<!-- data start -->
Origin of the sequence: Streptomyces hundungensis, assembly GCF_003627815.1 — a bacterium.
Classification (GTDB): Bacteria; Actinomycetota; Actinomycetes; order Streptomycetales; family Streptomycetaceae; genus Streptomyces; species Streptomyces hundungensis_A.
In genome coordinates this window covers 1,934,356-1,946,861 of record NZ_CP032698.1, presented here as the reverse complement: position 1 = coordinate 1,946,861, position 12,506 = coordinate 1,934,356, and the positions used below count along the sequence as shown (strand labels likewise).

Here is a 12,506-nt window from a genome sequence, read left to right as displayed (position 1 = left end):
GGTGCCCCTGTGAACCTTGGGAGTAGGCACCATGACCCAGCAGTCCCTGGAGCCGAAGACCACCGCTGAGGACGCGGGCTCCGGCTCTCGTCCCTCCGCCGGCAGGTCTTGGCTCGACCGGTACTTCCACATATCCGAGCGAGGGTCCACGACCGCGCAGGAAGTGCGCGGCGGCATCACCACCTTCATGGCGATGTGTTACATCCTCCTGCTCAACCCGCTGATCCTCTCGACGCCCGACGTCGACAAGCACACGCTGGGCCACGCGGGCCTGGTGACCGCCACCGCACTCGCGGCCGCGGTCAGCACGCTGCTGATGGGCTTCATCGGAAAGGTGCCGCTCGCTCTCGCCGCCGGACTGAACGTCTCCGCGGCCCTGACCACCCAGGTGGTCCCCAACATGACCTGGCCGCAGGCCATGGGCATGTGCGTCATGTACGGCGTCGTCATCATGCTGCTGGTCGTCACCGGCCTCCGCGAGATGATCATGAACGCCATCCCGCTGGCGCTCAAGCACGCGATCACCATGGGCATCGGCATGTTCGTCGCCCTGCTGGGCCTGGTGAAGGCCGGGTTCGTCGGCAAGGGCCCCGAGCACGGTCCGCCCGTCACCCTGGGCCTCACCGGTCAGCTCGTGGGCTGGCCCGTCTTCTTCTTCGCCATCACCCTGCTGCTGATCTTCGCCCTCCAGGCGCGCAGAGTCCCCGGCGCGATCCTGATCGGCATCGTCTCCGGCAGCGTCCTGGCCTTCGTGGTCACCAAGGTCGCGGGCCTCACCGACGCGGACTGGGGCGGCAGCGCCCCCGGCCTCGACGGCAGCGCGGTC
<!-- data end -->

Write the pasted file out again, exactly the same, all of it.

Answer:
Origin of the sequence: Streptomyces hundungensis, assembly GCF_003627815.1 — a bacterium.
Classification (GTDB): Bacteria; Actinomycetota; Actinomycetes; order Streptomycetales; family Streptomycetaceae; genus Streptomyces; species Streptomyces hundungensis_A.
In genome coordinates this window covers 1,934,356-1,946,861 of record NZ_CP032698.1, presented here as the reverse complement: position 1 = coordinate 1,946,861, position 12,506 = coordinate 1,934,356, and the positions used below count along the sequence as shown (strand labels likewise).

Here is a 12,506-nt window from a genome sequence, read left to right as displayed (position 1 = left end):
GGTGCCCCTGTGAACCTTGGGAGTAGGCACCATGACCCAGCAGTCCCTGGAGCCGAAGACCACCGCTGAGGACGCGGGCTCCGGCTCTCGTCCCTCCGCCGGCAGGTCTTGGCTCGACCGGTACTTCCACATATCCGAGCGAGGGTCCACGACCGCGCAGGAAGTGCGCGGCGGCATCACCACCTTCATGGCGATGTGTTACATCCTCCTGCTCAACCCGCTGATCCTCTCGACGCCCGACGTCGACAAGCACACGCTGGGCCACGCGGGCCTGGTGACCGCCACCGCACTCGCGGCCGCGGTCAGCACGCTGCTGATGGGCTTCATCGGAAAGGTGCCGCTCGCTCTCGCCGCCGGACTGAACGTCTCCGCGGCCCTGACCACCCAGGTGGTCCCCAACATGACCTGGCCGCAGGCCATGGGCATGTGCGTCATGTACGGCGTCGTCATCATGCTGCTGGTCGTCACCGGCCTCCGCGAGATGATCATGAACGCCATCCCGCTGGCGCTCAAGCACGCGATCACCATGGGCATCGGCATGTTCGTCGCCCTGCTGGGCCTGGTGAAGGCCGGGTTCGTCGGCAAGGGCCCCGAGCACGGTCCGCCCGTCACCCTGGGCCTCACCGGTCAGCTCGTGGGCTGGCCCGTCTTCTTCTTCGCCATCACCCTGCTGCTGATCTTCGCCCTCCAGGCGCGCAGAGTCCCCGGCGCGATCCTGATCGGCATCGTCTCCGGCAGCGTCCTGGCCTTCGTGGTCACCAAGGTCGCGGGCCTCACCGACGCGGACTGGGGCGGCAGCGCCCCCGGCCTCGACGGCAGCGCGGTC